collagen fibres running longitudinally parallel to the hair long axis, whereas the collagen fibres in the middle layer (Mi) run transversely against the hair axis surrounding the inner hair structures. The basal lamina (arrowheads) partly reveals lamination and thickening (small outline arrows). O, Outer root sheath. Uranyl acetate-lead citrate stain, a x 1,800; b x 6,400
glutaraldheyde in 0.1 M cacodylate buffer (pH 7.4) and 1% osmium tetroxide in the same buffer, dehydrated in alcohol solutions of graded concentrations and propylene oxide, and embedded in Epon 812 or Araldite. Longitudinal thick sections of the embedded hair follicles were cut with diamond knives on a Sorvall MT-5000 ultramicrotome, stained with toluidine blue, and observed under a light microscope. Ultrathin sections were then similarly cut, doublestained with 1% or 15% uranyl acetate and Reynolds' lead citrate , and observed in a JEM 100S electron microscope.
U n d e r the electron microscope, the CTS in early anagen is composed of a basal lamina, adjacent to the outer border of the ORS, and surrounding collagen tissue. The basal lamina was a b o u t 0.05 lam thick and ran linearly along the outer surface of the ORS cells (Fig. 2). The whole thickness of the collagen tissues was a b o u t 5 gm. M a n y elongated fibroblasts were sandwiched between several thin lamellar layers of collagen fibres, which ran in various directions parallel to the outer surface of the ORS cells. Some fibroblasts were located very closely to the outer surface of the basal lamina (Fig. 2). In mature anagen hair follicles, the collagen tissue was a b o u t 6 0 - 8 0 g m thick and separated into three distinct layers (Fig. 3 a). The inner collagen layer, just outside the basal lamine, was relatively thin (about 3 lam) and was composed of collagen fibres running longitudinally parallel to the hair long axis (Fig. 3 a, b). The middle layer was a b o u t 30 gm thick, and its collagen fibres ran transversely against the hair axis surrounding the inner hair tissue. In this layer m a n y fibroblasts and a few blood vessels were present a m o n g the collagen fibres, whereas the inner layer contained almost no cells (Fig. 3 a, b). The outer collagen layer consisted of collagen fibres, which ran in various
Results U n d e r the light microscope, a few early anagen hair follicles, which are a short anagen structure with a compact hair dermal papilla in its hair bulb, were found. M a n y mature anagen hair follicles producing hairs were observed in each skin specimen. Although the n u m b e r of hair follicles in catagen or telogen was fewer than that in anagen, hair tissues in various stages in early catagen through late catagen (Fig. l a, b) to telogen were obtained. The present ultrastructural observations concentrated on changes of the CTS around the transient portions of the hair follicles.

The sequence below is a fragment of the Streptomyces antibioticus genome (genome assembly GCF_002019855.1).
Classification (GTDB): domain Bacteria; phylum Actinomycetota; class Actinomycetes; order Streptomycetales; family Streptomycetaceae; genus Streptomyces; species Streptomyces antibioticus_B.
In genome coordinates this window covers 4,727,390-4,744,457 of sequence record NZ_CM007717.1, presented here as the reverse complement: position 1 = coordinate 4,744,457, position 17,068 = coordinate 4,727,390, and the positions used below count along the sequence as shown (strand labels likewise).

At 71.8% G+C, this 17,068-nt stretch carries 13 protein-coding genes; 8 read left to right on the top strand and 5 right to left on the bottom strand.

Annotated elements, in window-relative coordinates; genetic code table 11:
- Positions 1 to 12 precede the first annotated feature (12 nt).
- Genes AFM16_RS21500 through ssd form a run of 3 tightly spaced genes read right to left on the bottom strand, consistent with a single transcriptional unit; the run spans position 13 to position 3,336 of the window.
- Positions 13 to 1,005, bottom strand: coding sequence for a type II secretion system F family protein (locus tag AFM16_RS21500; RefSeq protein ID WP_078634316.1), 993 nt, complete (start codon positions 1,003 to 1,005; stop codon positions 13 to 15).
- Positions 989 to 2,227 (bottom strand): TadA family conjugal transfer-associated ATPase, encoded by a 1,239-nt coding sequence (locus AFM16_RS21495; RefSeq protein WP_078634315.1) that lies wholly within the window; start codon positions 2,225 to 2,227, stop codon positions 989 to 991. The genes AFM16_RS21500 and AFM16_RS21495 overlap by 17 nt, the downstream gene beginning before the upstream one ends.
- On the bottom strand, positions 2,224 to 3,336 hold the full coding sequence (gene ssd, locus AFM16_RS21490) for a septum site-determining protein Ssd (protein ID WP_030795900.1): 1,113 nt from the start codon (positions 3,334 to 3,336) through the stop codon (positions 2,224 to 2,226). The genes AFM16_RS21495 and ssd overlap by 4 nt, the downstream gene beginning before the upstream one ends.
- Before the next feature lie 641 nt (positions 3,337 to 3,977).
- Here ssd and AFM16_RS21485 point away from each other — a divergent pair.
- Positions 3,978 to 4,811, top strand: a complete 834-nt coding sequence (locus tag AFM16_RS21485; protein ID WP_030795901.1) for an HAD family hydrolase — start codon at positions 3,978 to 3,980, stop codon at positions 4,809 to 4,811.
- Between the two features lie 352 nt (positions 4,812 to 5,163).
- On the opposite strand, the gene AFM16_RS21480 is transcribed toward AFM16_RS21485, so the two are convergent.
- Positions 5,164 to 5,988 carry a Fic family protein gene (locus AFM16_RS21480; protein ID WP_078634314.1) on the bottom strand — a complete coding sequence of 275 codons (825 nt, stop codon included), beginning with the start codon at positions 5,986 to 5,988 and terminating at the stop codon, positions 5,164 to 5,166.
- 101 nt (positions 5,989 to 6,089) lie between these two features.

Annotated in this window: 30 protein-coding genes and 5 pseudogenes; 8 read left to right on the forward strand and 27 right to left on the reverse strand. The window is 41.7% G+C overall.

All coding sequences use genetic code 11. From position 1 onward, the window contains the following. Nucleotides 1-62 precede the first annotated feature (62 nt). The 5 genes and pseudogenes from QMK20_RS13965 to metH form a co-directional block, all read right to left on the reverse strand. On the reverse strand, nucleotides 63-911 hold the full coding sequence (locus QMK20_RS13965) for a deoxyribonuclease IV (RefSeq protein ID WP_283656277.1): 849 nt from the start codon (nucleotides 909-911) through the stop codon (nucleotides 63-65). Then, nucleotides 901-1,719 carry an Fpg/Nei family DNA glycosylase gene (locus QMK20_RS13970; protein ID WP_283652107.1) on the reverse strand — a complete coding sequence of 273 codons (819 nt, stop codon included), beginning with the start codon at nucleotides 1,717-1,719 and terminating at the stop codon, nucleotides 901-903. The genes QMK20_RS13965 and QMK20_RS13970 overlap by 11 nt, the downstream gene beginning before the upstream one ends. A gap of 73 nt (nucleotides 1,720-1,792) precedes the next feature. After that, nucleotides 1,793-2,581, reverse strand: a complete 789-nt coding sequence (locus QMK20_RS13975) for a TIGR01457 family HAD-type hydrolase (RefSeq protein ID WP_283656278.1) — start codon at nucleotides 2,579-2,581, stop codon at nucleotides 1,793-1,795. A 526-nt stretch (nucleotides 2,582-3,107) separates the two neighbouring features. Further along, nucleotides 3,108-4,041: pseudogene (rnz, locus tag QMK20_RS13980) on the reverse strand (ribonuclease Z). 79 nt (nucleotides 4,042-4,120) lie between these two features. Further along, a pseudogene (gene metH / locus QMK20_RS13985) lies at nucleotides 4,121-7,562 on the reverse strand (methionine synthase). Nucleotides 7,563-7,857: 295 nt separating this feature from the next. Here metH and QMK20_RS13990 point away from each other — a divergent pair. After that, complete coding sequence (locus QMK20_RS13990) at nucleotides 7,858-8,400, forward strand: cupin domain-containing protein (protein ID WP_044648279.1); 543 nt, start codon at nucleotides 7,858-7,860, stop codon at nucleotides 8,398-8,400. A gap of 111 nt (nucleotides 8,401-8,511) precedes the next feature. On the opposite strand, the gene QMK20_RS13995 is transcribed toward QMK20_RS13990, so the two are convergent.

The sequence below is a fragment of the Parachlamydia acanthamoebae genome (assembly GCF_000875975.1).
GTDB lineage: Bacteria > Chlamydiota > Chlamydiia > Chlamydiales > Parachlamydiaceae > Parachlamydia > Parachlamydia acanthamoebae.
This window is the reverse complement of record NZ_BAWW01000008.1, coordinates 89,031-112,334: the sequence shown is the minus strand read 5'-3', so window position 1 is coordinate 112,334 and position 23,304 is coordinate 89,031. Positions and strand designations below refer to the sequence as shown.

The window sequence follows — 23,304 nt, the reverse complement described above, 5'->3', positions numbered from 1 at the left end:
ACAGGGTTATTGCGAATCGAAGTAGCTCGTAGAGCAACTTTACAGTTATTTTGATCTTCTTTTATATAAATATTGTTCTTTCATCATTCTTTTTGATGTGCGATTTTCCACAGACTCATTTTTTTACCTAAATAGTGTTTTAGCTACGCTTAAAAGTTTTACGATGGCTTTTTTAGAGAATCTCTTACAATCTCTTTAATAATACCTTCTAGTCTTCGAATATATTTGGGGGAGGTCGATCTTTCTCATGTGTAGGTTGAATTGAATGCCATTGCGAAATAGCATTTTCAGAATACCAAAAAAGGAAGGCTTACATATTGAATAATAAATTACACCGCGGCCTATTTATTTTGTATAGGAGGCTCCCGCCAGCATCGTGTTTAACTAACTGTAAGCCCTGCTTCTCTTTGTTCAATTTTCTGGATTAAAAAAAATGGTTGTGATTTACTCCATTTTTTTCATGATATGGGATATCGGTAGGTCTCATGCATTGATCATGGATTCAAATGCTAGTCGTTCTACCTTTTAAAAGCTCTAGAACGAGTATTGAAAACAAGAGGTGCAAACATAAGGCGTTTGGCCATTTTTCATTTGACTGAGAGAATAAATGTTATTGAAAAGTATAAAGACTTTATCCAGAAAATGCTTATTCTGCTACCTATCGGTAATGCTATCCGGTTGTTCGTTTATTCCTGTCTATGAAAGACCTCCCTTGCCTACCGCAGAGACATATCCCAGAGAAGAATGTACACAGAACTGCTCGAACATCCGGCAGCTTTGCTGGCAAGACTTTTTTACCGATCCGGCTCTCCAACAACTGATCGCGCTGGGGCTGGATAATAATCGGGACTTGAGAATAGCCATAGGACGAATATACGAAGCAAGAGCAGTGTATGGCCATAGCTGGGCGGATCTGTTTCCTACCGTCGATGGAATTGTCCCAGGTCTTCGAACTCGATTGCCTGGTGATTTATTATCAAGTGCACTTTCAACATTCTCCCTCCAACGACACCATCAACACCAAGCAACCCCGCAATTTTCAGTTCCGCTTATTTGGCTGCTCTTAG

M. Ito and Y. Sato: Ultrastructure of connective tissue sheath
Fig. 4a, b. Late anagen hair folIicle, a Low-power view. The basal lamina (opposite-pointing arrowheads) is uniformly thick, b Enlargement of the area indicated by the asterisk in Fig. 4a. The basal lamina consists of amorphous, fine granular or filamentous components and partly lamina-like structures, f, fibroblast; He,
Henl+'s layer; Im, innermost cell layer of the outer root sheath; In, inner collagen layer; Mi, middle collagen layer; O, outer root sheath; t, trichohyaline granule. Uranyl acetate-lead citrate stain, a x 6,300; b x 24,800
M. Ito and Y. Sato: Ultrastructure of connective tissue sheath
Fig. 5. Basal lamina in early catagen. The thick basal lamina (opposite-pointing arrowheads) covers the atrophic hair bulb composed of a remaining melanocyte (M) and a few outer root sheath cells (O). The basal lamina structure (b) facing the hair dermal papilla (P) is thin and irregularly laminated. The inner collagen layer (In) shows an oedematous change, m, melanosomes. Uranyl acetate-lead citrate stain, x 14,100
directions parallel to the outer surface of the ORS cells, and cellular structures such as fibroblasts (Fig: 3 a), blood vessels and some fat cells. Although the basal lamina was fundamentally a linear structure of a b o u t 0.2 gm thickness, it showed partial duplication or further lamination, forming portions a b o u t 1.5 gm thick (Fig. 3 b). In some hair follicles, which could have been in late anagen, the basal lamina became entirely thickened ( 0 . 8 - 2 . 4 g m thick), consisting of amorphous, fine granular or filamentous components and partly lamina-like structures (Fig. 4 a, b). In early catagen hair follicles, whose hair m a t r i x cells had just started cell degeneration, the thick basal lamina became m o r e homogeneous and the surrounding inner collagen layer showed oedematous change (Fig. 5). In relatively late catagen, the upper part of the hair follicle included a club hair root (Fig. I a), while its lower part was a thin epithelial cord showing gradual retraction (Fig. l a, b). The hyaline m e m b r a n e of the CTS around the epithelial cord became corrugated and partly very thickened, especially around the lower end of the epithelial cord (Fig. 1 b). In this area an extremely thick ( 5 0 - 1 0 0 gm) wavy basal lamina was found. Ultrastructurally, this basal lamina was amorphous, had lost its own electron density and fine filamentous components, and contained some collagen fibres (Fig. 6a, b).